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Cannon & Saber

Contributed by MikiShawn

Marshall Saber and Henry Cannon had a passion for murder, and each other. Clad in a green uniform, the red-haired Saber was an expert marksman, an assassin for a New York City mobster named Leibowitz. Cannon hid his Moe Howard haircut in a dark blue body suit, offset by a yellow robe, gloves and boots and was a blade master in the service of the Rinaldi Mob. The men decided a career move was in order and each murdered the other’s boss. They did so on the orders of a woman within the District Attorney’s office who vowed to consolidate Manhattan’s gangs under her control. Saber had thrown down his rifle almost without a fight when he encountered the Vigilante while Cannon simply surrendered to the police. They did so knowing that D.A. Marcia King would “put in an application for both assassins with the Government Witness Relocation Program” and set them free.

Appalled that the duo was literally getting away with murder, the Vigilante raided their apartment and quickly found himself outmatched. Brought down by successive knife and bullet wounds, the Vigilante might well have been shot to death by Saber had it not been for the intervention of another concerned citizen — the Electrocutioner. Arriving on the scene, the police found three unconscious gunmen — the Vigilante and the electrocuted but still breathing Cannon and Saber (Vigilante # 5, by Marv Wolfman, Keith Pollard and Romeo Tanghal).

In a rather ludicrous scene, the couple escaped the hospital after Cannon threw a lightweight plastic knife at Captain Arthur Hall. Instead of falling to the ground, as it would have in the real world, the knife slashed Hall’s throat (# 7). The assassins took their services to the West Coast. It was at their Malibu beach house that they accepted a contract to kill the Vigilante (# 35).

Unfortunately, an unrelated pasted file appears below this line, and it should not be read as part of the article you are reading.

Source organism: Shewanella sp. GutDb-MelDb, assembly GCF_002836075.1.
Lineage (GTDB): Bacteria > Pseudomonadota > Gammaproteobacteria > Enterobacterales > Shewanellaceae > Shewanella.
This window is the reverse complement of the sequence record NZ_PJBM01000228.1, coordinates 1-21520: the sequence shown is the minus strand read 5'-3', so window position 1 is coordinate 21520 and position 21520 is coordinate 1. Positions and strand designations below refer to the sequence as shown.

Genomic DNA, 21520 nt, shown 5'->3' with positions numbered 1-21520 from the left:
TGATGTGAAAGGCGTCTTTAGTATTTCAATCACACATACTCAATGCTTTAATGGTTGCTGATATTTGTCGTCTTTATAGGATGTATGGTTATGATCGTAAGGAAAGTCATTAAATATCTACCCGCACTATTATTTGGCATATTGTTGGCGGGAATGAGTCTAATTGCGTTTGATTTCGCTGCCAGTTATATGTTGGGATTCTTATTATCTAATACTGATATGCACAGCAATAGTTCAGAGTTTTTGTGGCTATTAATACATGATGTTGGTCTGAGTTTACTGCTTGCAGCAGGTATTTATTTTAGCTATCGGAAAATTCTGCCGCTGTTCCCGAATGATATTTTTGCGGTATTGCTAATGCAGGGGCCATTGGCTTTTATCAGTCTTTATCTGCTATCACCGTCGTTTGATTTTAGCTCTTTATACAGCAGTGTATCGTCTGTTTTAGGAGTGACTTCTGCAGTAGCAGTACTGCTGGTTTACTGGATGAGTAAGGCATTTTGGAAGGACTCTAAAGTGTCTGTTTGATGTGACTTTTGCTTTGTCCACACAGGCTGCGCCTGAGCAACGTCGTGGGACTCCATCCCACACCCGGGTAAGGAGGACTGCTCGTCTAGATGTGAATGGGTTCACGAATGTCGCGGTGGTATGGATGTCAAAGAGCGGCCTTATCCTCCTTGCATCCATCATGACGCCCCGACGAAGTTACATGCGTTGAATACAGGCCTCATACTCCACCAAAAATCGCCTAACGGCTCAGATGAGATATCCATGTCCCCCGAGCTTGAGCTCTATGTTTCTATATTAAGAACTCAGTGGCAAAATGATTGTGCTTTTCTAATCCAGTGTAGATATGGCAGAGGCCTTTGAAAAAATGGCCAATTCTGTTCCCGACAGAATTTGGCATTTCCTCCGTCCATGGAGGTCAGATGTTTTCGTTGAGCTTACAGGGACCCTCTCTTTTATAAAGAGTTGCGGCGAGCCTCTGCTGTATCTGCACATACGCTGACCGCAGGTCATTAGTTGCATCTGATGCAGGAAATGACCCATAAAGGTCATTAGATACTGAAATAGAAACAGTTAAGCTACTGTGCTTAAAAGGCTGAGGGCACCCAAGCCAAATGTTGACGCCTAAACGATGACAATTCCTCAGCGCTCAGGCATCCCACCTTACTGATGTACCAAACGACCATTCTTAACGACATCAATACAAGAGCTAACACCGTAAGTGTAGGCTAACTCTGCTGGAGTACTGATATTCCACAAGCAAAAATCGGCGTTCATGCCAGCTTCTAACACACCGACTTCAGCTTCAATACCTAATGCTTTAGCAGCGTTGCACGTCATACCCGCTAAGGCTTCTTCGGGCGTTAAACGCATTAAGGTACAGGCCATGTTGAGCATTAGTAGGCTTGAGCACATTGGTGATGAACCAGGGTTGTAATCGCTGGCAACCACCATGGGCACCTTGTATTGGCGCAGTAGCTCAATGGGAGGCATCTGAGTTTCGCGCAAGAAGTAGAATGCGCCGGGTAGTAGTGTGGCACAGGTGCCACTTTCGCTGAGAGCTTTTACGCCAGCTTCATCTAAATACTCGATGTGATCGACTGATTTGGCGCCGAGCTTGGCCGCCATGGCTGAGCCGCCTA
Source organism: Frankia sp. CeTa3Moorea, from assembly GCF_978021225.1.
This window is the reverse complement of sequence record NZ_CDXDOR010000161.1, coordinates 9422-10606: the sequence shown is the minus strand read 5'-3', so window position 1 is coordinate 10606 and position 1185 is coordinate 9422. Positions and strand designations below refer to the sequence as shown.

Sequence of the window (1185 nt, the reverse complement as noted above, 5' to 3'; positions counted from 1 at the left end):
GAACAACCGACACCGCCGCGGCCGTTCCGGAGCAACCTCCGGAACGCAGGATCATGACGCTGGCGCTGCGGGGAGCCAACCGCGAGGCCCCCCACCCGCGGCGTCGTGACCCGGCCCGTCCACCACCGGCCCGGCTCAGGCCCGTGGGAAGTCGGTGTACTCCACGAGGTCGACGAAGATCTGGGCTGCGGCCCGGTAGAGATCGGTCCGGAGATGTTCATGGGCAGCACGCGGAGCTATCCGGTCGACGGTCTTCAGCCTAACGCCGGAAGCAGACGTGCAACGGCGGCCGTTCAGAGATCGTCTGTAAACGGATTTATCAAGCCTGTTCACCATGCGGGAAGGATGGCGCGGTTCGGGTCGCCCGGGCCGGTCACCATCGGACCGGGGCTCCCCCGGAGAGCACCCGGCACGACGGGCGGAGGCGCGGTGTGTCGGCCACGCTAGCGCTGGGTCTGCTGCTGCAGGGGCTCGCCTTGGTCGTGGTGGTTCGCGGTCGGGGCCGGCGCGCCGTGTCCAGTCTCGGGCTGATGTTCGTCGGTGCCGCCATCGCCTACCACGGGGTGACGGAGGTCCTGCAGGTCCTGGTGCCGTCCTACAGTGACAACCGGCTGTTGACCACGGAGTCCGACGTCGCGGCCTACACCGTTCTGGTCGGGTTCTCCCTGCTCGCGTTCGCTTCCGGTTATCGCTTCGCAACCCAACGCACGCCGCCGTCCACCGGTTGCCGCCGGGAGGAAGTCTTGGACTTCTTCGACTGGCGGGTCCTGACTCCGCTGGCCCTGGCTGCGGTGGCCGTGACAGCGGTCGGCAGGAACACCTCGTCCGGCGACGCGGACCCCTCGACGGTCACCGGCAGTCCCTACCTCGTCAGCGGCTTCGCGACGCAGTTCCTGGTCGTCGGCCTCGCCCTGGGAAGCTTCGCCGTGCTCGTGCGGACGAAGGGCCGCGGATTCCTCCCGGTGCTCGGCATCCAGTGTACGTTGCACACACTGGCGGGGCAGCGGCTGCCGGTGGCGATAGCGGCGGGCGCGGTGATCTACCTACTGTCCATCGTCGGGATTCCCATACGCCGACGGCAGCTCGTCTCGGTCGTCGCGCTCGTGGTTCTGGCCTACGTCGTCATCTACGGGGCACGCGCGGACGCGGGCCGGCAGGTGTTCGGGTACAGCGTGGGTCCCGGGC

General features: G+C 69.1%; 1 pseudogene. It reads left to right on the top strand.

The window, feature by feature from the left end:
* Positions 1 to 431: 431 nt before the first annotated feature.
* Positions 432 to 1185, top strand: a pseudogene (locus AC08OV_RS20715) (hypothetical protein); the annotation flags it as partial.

By now, the mantle of the Vigilante had passed from Adrian Chase to Alan Welles to Dave Winston. Despite his unfamiliarity with the duo, Winston held his own and managed to get a shot off at Saber, wounding him seriously enough for Cannon to abandon the battle and flee. In the course of the conflict, the men had revealed their client’s Long Island address and, with Saber recovered, they raced to the scene to salvage their reputation. In the end, Vigilante maneuvered them into striking each other: Saber took a blade to the shoulder and Cannon was felled by a bullet in the abdomen (1986’s Vigilante Annual # 2, by Paul Kupperberg, Ross Andru and Tony De Zuñiga, with edits by Wolfman).

Cannon and Saber were slated to return in 1989’s Manhunter # 10, which would have introduced a gay supporting cast member named Vince Nuncioin into the series. As described by co-writer John Ostrander in Amazing Heroes # 145, “Mark Shaw was cellmates with him in prison. In prison, as on the streets, if you need something, he’ll arrange it.” According to AH # 157, the episode had “already scared a couple of artists off” and, with Manhunter’s cancellation in early 1990, the story’s completion became a moot point.

Both show a high proficiency for hand to hand combat. Saber has an almost instinctive ability to aim quickly and accurately firearms. Cannon’s affinity is for using edged objects as weapons, ranging from playing cards to throwing knives.

Cannon and Saber were confirmed as gay and a couple in Vigilante #5.  Art by Keith Pollard and Romeo Tanghal from Vigilante #5 and from Vigilante Annual #2 by Ross Andru and Tony De Zuñiga.

Created by Marv Wolfman

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July 3, 2021
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